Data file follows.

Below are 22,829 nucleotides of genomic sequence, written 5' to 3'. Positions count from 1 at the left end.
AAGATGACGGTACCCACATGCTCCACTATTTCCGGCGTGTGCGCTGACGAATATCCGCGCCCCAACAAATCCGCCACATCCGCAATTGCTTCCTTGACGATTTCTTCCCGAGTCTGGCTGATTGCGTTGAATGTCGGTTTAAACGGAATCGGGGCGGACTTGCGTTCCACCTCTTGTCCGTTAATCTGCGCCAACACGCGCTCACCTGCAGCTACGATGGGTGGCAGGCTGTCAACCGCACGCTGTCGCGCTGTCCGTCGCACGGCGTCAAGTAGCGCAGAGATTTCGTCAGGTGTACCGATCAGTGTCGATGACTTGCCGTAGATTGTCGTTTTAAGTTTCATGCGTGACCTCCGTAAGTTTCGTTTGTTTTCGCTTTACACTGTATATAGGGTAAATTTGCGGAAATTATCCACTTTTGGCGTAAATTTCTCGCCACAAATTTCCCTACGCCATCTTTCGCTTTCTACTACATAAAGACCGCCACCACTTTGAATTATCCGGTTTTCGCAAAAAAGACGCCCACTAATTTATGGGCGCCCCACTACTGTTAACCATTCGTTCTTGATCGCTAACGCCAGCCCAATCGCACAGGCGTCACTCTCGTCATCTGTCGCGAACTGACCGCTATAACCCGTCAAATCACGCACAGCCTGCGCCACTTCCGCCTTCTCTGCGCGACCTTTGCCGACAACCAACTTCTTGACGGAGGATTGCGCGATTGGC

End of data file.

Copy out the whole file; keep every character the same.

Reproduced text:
Below are 22,829 nucleotides of genomic sequence, written 5' to 3'. Positions count from 1 at the left end.
AAGATGACGGTACCCACATGCTCCACTATTTCCGGCGTGTGCGCTGACGAATATCCGCGCCCCAACAAATCCGCCACATCCGCAATTGCTTCCTTGACGATTTCTTCCCGAGTCTGGCTGATTGCGTTGAATGTCGGTTTAAACGGAATCGGGGCGGACTTGCGTTCCACCTCTTGTCCGTTAATCTGCGCCAACACGCGCTCACCTGCAGCTACGATGGGTGGCAGGCTGTCAACCGCACGCTGTCGCGCTGTCCGTCGCACGGCGTCAAGTAGCGCAGAGATTTCGTCAGGTGTACCGATCAGTGTCGATGACTTGCCGTAGATTGTCGTTTTAAGTTTCATGCGTGACCTCCGTAAGTTTCGTTTGTTTTCGCTTTACACTGTATATAGGGTAAATTTGCGGAAATTATCCACTTTTGGCGTAAATTTCTCGCCACAAATTTCCCTACGCCATCTTTCGCTTTCTACTACATAAAGACCGCCACCACTTTGAATTATCCGGTTTTCGCAAAAAAGACGCCCACTAATTTATGGGCGCCCCACTACTGTTAACCATTCGTTCTTGATCGCTAACGCCAGCCCAATCGCACAGGCGTCACTCTCGTCATCTGTCGCGAACTGACCGCTATAACCCGTCAAATCACGCACAGCCTGCGCCACTTCCGCCTTCTCTGCGCGACCTTTGCCGACAACCAACTTCTTGACGGAGGATTGCGCGATTGGC